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Was Ramaphosa's speech to the AU in favor of Morocco or the Polisario ?

The 14th extraordinary session of the African Union «Silencing the Guns» Summit, held by videoconference, drew opposite reactions. Morocco and the Polisario were focused on the speech of the South African president who chairs the AU.

South African President Cyril Ramaphosa. / DR
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The African Union (AU) held the fourteenth extraordinary session of the Summit by video conference on Sunday, discussing the theme «Silencing the Guns». A meeting during which African leaders agreed to extend the continent's 2020 target by another 10 years to achieve it. 

The meeting was marked by the opening speech of South African President, Cyril Ramaphosa, whose country holds the rotating presidency of the AU, and which made Morocco and the Polisario react.

Congratulations from Morocco and the Polisario

In a story entitled «The South African President disavows Polisario separatists», Moroccan news agency MAP reported on Sunday that Cyril Ramaphosa «underlined, much to the distress of Morocco's adversaries, that the amendments to Decision 693 proposed at this summit confirm the provisions of the said decision».

«The statements of the South African head of state represent another success for Morocco in the face of the underhanded attempts and maneuvers of the enemies of the territorial integrity of the Kingdom, who are busy sowing divisions within the continent».

MAP

The news agency recalled that said decision «enshrines the exclusivity of the United Nations as a framework for the search for a solution to the regional conflict created over the Moroccan Sahara issue, while establishing the Troika mechanism to support the UN-led efforts for the settlement of this artificial dispute».

Meanwhile, the Polisario welcomed the speech of the South African president. The movement affirmed that at the end of the summit, a «draft resolution proposed by Lesotho and condemning Morocco» following the recent tensions in Guerguerate, would have been «supported by 12 African countries and approved unanimously». On Sunday, Brahim Ghali even reaffirmed the determination of his movement to continue on the path of arms, presenting the withdrawal of the Front from the ceasefire agreement of September 1991, as a «firm defense of the principles of the African Union».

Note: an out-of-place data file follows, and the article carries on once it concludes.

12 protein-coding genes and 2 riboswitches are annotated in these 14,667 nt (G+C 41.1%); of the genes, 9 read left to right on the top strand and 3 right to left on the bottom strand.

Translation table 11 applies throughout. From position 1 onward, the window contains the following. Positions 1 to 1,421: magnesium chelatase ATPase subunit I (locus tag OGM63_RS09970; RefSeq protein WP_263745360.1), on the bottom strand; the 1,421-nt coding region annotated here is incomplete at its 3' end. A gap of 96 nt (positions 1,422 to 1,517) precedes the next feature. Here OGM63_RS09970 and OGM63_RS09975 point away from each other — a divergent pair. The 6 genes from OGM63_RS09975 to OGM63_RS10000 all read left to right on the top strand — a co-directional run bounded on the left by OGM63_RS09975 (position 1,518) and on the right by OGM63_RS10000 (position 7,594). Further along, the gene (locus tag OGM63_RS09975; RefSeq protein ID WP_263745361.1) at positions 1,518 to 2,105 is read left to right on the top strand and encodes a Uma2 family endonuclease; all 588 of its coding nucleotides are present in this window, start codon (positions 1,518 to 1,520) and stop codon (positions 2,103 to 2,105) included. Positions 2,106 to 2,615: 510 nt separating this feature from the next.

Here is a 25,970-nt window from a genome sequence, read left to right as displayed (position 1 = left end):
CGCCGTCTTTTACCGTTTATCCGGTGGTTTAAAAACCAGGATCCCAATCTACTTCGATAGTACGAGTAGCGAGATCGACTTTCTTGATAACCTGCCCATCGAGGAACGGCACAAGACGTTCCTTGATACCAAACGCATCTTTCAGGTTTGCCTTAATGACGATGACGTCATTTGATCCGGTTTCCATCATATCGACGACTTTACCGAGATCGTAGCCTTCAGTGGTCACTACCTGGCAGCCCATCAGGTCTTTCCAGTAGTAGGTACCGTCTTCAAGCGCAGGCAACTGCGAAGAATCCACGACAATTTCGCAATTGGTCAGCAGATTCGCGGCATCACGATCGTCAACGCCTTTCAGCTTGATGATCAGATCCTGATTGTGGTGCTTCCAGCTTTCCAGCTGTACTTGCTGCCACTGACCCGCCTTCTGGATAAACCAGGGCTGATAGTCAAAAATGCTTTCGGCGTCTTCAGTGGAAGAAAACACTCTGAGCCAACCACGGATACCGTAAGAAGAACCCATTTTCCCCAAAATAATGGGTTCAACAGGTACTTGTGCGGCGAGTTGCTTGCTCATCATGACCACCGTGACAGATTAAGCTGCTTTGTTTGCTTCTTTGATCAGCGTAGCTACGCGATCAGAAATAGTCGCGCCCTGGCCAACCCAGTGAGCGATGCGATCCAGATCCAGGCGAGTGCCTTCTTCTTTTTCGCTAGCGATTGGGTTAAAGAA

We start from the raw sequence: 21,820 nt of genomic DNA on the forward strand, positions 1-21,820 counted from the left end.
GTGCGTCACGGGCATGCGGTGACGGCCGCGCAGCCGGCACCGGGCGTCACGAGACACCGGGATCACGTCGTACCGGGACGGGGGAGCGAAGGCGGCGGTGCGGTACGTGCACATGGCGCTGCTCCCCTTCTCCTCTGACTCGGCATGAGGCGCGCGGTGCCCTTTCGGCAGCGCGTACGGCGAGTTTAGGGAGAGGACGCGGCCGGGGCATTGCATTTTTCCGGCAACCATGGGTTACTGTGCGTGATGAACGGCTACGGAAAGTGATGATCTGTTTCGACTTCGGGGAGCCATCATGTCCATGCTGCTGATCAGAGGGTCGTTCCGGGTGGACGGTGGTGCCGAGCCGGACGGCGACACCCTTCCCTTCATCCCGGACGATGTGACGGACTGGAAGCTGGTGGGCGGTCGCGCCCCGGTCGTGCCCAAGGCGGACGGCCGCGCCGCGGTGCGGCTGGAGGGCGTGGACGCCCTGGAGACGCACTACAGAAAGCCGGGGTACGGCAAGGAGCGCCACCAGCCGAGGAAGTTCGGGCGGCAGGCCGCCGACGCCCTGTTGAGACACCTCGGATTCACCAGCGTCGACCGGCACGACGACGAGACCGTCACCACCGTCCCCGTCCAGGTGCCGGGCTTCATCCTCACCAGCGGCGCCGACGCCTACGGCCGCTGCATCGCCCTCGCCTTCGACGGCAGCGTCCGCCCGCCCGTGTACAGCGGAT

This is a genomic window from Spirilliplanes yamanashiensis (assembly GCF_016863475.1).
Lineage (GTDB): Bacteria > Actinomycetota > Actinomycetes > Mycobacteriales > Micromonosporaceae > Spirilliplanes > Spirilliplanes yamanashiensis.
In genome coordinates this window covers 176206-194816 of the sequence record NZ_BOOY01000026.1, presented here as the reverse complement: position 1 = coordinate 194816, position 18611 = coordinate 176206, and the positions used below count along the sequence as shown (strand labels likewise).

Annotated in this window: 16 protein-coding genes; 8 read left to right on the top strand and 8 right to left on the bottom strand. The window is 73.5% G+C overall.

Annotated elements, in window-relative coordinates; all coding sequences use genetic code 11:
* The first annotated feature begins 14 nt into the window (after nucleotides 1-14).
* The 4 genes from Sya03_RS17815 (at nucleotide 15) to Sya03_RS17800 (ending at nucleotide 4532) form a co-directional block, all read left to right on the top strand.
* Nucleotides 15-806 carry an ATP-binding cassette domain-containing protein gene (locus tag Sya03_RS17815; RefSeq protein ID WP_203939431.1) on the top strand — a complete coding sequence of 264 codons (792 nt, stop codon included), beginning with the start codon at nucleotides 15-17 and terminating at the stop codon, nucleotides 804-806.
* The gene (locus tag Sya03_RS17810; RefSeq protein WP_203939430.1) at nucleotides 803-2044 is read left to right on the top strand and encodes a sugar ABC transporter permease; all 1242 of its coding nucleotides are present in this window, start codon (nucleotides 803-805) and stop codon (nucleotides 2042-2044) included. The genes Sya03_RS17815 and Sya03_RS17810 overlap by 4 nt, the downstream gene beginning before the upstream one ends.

Overinterpretation

However, during the opening speech of the President of the African Union, Cyril Ramaphosa was content to express his concern about the latest developments in the Sahara. «We equally express our grave concern about the current situation in Western Sahara, which demands that every effort is made to facilitate the self-determination of the people of Western Sahara», he said.

The South African President speech was also confusing for local media. According to South African newspaper The Citizen, «the South African leader also expressed concern about the situation in the Western Sahara where trouble flared up recently between Morocco and the Polisario rebels».

For its part, Chronicale indicated that «there has been an intense debate on the impasse between Western Sahara and Morocco», relaying the pro-Polisario plea of the president of Zimbabwe, Emmerson Mnangagwa.

The latter did not mention the words of Cyril Ramaphosa, although he is a great defender of the Polisario. Also relayed on the website of the South African presidency, his closing speech does not include any allusion to the Sahara.

The draft resolution in question, mentioned by the Polisario, can be summed up in two lines, where the conference «expresses its deep concern at the escalation of military tensions» between the two parties to the conflict and «asks the Peace and Security Council (…) to engage the two parties» in order to «prepare the conditions for a new ceasefire and achieve a just and lasting solution to the conflict».

However, the Front failed to mention that the Council, led for a few more months by Algerian diplomat Smail Chergui, cannot intervene on the Sahara issue, in accordance with resolution 693 adopted at the AU Summit in July 2018.

A few weeks before the replacement of Cyril Ramaphosa (close to Algiers) by Félix Antoine Tshisekedi (close to Rabat) at the head of the AU, the Polisario, which speaks of Morocco's isolation on the continental scene, has never been as isolated as it is now.

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